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Get real, Reverend

Denis Solomon • 05 December 2001 • 865 words

Reverend Cyril Paul's special Advent Sunday sermon at the Aramalaya Presbyterian Church was described in Monday's Express as offering "spiritual guidance to the congregation with regards (sic) to the attitude that should be adopted on Election Day, which Paul referred to as ‘a make or break day for Trinidad and Tobago'".

An election is a pretty reductive phenomenon. The range of behaviours open to participants is severely limited. They amount, in effect, to two: vote, or don't vote.

So to offer any kind of advice, let alone "spiritual" advice, on an election is an uphill task, and can only be accomplished by a considerable expenditure of hot air, cliché, and copious self-contradiction. Only a Bossuet could get away with it, and Reverend Paul is no Bossuet.

"It is a God-given right and a privilege, and a civic obligation to vote, so treasure that right and exercise it well on Election Day", said Reverend Paul. To pile cliché upon cliché in a single sentence is bad enough. But to do it and contradict oneself at the same time takes long practice in talking nonsense.

A right is the opposite of a privilege. A privilege is precisely something granted as a favour beyond normal entitlement. So Reverend Paul is at one and the same time inviting his congregation to feel themselves specially favoured by having the vote, and telling them they have no reason to feel so.

He compounds the contradiction by saying that the vote is an obligation. The only thing that makes an act obligatory is punishment for its non-performance. It is an obligation to pay taxes. But it is as much our right to refrain from voting as it is to vote. We are not fined or jailed if we stay at home. If we wanted voting to be an obligation we could make it so, but Reverend Paul probably wouldn't like the result. So if someone has to tell us that something is an obligation, you can bet your bottom dollar it is nothing of the kind, and that the person in question is saying so because it suits his purposes. When it comes from a person in authority, it is nothing but moral blackmail.

I am always suspicious when verbs denoting moral attitudes are used in the imperative. "Love thy neighbour"; "honour thy father and thy mother"; "respect your teachers". The only sense these exhortations can make is if they mean "love thy neighbour even if he plays reggae at top volume all night"; "honour your father even if he abused you sexually at the age of eight"; "respect your teachers even when they are trying to fill your head with nonsense". In other words, take your cue from me and not from your own experience and judgment.

Rights are not "God-given". I know of nothing in scripture that assures man of anything that could be described as a right, especially a civil right. Quite the opposite: as I understand it, the more downtrodden and disenfranchised you are, the more Jesus loves you. No: rights are what people and societies have struggled for, won, and written into a social contract. No more, no less.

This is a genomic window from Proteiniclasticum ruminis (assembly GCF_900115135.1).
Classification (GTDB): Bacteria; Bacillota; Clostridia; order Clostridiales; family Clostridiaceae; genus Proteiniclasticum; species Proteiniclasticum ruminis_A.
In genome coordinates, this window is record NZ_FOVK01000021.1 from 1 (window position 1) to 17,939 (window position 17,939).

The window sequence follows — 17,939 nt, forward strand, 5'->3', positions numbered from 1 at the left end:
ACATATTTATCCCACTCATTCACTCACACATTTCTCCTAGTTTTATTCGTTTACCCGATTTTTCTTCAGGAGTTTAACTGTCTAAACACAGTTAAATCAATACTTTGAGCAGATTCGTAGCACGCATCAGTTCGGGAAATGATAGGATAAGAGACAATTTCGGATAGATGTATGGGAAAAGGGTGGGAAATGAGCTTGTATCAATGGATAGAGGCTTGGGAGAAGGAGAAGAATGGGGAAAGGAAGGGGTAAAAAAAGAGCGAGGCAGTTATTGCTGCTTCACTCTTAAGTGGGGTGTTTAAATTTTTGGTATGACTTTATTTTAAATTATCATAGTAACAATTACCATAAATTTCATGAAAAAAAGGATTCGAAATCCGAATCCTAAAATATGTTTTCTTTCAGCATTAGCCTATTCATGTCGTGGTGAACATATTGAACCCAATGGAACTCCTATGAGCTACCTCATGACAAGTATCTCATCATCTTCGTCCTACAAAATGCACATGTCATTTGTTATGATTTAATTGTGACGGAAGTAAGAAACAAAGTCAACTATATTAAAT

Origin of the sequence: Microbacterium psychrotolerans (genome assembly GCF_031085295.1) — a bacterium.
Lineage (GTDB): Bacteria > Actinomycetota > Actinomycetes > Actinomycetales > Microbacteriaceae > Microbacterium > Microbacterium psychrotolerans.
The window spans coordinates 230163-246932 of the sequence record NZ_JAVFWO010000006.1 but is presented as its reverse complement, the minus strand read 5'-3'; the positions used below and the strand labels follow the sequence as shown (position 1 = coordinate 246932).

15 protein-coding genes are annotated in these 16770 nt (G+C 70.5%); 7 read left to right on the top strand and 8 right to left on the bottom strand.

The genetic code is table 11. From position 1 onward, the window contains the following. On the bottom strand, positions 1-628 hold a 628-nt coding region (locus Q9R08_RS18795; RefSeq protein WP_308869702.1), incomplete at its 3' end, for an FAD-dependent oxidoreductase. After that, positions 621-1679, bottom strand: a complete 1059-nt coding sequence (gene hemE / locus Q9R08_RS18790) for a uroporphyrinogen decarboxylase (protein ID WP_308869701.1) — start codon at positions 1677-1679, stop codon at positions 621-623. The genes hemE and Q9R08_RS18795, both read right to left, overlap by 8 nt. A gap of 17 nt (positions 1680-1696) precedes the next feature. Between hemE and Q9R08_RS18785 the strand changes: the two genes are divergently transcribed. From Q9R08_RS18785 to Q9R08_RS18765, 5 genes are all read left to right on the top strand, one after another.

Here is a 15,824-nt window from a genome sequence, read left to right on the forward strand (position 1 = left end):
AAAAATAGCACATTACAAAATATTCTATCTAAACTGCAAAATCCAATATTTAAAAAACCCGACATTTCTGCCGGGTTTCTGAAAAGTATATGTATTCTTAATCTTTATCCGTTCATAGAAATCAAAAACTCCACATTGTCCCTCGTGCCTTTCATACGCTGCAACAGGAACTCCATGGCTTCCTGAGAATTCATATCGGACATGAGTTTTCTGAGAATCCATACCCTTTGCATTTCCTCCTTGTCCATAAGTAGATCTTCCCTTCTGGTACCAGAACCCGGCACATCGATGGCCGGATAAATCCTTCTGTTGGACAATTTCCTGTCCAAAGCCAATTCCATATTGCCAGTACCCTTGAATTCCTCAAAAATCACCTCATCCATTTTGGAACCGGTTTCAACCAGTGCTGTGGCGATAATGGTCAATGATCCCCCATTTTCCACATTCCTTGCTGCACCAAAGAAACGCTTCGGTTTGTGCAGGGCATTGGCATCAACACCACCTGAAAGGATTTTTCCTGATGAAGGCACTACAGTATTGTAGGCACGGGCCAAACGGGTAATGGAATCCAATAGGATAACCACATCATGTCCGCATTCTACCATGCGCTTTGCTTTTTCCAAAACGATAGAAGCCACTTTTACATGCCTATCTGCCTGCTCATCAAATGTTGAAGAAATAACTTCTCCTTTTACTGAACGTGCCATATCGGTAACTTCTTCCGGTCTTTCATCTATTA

"Treasure" is another one of those moral verbs used in the imperative. What it means, if anything, is "if you have any doubts about the usefulness of voting, take my word for it that they are unfounded, and do your best to suppress them."

Reverend Paul went on to urge the congregation to exercise the vote "well". What could he possibly mean by that? Make a neat X? The last time I voted, the X was made with a rubber stamp.

In his efforts to persuade people to turn up at the polls, Reverend Paul bewailed the fact that "too many of our citizens are prepared to allow a small percentage of our population to choose a government". Where has Reverend Paul been for the last forty years? Instead of the Bible, he should read the Constitution. Doesn't he realise that even if there were a hundred per cent turn-out, we would not be choosing a government? That may well be one of the factors that have kept people away from the polls in the past.

The most foolish statement of all was Reverend Paul's exhortation to the congregation to elect God-fearing people. The Express report quotes him as saying "The time has come for us to elect persons on their God-fearing ability". I cannot believe that he really used the word "ability", suggesting the existence of a skill called "God-fearing", on a par with spin-bowling or all-fours. But whatever the wording, the idea is nonsense. Even the most devout (i.e. the dumbest) member of Reverend Paul's congregation must know that we can only vote for the people on the ballot.

Finally, Reverend Paul's political sense is as poor as his logic. December 10, 2001 will not be a "make or break day" for Trinidad and Tobago. The political crisis is not about elections, and the upcoming one will make not the slightest difference. The crisis will be as acute after it as before. And prayer will not help.

Copyright © • Denis Solomon • Trinidad and Tobago Humanist Association • www.humanist.org.tt/humanist/forum/solomonPage Top